If you’re an avid SJtoday reader, you probably enjoy seeing your home city in a whole new way. But imagine going a step further and joining the world’s largest treasure hunt to discover hidden gems in your own backyard.
👀 Treasure you say?
Welcome to Geocaching, a huge GPS coordinate-based game where users hunt for treasures — called “caches” — that are hidden in public places.
Currently, there are over 3 million caches across all seven continents (even Antarctica), with roughly 1,800 caches in San Jose.
📦 What are these caches?
Caches come in many forms + can be hidden anywhere — in trees, under benches, in fake rocks, or on magnets inside fence poles, for instance.
But don’t expect doubloons and pieces of eight. Most caches only include a slip of paper to log your find. It’s much more about the journey than the actual “treasure.”
📲 How do I play?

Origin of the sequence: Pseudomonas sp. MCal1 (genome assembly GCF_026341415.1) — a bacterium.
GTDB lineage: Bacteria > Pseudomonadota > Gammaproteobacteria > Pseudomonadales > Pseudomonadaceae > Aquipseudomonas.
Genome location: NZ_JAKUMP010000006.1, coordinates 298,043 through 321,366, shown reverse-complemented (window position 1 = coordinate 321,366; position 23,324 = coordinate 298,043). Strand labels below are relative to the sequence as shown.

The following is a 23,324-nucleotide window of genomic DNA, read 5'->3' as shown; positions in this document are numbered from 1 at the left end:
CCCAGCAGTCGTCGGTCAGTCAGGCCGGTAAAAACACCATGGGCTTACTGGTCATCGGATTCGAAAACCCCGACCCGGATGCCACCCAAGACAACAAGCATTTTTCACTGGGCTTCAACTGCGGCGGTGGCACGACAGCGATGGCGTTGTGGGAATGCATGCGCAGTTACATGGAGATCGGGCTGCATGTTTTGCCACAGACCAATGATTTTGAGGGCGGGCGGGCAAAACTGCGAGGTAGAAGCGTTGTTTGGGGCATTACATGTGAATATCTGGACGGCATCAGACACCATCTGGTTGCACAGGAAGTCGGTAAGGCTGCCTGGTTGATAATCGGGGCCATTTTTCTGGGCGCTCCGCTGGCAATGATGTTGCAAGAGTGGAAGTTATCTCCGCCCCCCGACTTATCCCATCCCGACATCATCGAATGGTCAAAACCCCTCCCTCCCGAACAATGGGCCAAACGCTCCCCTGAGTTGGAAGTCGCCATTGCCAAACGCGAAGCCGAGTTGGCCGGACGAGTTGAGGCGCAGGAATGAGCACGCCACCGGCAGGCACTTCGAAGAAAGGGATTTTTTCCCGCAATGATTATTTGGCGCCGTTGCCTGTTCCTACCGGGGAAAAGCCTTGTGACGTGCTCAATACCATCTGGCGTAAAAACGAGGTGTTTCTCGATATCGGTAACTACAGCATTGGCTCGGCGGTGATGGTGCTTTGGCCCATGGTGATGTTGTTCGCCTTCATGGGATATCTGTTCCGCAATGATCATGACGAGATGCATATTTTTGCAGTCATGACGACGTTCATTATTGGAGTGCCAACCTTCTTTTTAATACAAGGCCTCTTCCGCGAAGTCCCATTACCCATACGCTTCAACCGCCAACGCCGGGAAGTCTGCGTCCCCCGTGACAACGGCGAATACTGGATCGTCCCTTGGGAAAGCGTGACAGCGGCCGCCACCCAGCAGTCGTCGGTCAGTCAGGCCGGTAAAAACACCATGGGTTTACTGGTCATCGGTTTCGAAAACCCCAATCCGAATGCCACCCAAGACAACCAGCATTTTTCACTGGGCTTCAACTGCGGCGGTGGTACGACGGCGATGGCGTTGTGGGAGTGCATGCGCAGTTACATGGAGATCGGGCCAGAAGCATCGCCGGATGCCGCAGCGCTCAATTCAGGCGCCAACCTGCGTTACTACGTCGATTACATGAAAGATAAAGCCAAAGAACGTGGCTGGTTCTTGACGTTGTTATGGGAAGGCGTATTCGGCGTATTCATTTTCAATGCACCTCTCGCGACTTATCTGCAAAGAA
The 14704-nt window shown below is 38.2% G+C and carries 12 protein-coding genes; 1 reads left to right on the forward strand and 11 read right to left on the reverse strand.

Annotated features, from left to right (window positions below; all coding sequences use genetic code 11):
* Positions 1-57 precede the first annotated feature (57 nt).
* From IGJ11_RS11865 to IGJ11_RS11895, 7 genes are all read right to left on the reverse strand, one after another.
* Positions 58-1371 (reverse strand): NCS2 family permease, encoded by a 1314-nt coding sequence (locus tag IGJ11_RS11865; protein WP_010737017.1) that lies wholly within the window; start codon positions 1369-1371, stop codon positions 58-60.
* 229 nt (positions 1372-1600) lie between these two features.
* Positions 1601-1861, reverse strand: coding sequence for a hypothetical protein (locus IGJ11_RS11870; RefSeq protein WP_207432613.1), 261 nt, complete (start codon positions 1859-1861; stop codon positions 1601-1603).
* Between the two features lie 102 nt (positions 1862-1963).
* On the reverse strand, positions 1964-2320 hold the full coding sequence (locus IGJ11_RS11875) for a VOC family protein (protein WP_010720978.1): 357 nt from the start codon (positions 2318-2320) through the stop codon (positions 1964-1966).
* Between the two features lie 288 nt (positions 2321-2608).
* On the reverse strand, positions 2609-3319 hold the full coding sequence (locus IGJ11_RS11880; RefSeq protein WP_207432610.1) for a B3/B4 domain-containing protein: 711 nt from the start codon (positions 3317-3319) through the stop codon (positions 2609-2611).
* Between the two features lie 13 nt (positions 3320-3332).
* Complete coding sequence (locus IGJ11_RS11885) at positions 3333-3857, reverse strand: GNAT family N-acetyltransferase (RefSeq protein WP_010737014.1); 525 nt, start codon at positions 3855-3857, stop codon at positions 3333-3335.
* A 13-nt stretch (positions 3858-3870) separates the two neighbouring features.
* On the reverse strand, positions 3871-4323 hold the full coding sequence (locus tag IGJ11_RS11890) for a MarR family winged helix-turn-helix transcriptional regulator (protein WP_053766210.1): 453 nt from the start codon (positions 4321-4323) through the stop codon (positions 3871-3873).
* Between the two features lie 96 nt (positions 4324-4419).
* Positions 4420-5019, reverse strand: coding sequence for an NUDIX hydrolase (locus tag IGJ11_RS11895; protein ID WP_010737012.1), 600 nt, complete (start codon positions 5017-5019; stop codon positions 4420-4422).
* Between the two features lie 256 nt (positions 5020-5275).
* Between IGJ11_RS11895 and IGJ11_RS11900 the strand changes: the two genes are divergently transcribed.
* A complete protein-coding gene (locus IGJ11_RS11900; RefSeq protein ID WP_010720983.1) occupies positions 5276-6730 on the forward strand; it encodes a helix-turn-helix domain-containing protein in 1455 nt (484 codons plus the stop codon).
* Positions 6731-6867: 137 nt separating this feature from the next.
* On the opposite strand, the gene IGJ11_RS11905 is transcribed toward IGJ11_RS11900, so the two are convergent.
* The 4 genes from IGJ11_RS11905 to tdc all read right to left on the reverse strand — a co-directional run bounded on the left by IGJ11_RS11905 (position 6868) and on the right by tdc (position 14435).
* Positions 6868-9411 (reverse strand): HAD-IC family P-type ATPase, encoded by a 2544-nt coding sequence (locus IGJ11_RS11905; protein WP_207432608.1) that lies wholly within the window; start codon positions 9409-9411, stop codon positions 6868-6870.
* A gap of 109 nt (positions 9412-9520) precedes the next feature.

You’ll need to make an account to get started, then you can use the official Geocaching app to start hunting. Pro tip: Bring a pen. You can also start hiding your own caches.
Not super interested in looking through bushes? There’s a new Geocaching Adventure Lab app to take you on local scavenger hunts.
📍 Start here
Ready to hunt? We’ve hand-picked a few local beginner caches — with some clues for you.
- Beethoven Lives Upstairs | N 37° 20.142 W 121° 53.123 | The coordinates lead to the doors of a well-known library — use the directory to find the cache’s final location.
- Heads Up at Kelley Park | N 37° 19.369 W 121° 51.379 | Pass through the disc golf courses and look for a tree with a “skirt.”
- Moons Over Mount Hammy | N 37° 20.481 W 121° 38.592 | This well-guarded cache offers an out-of-this-world view.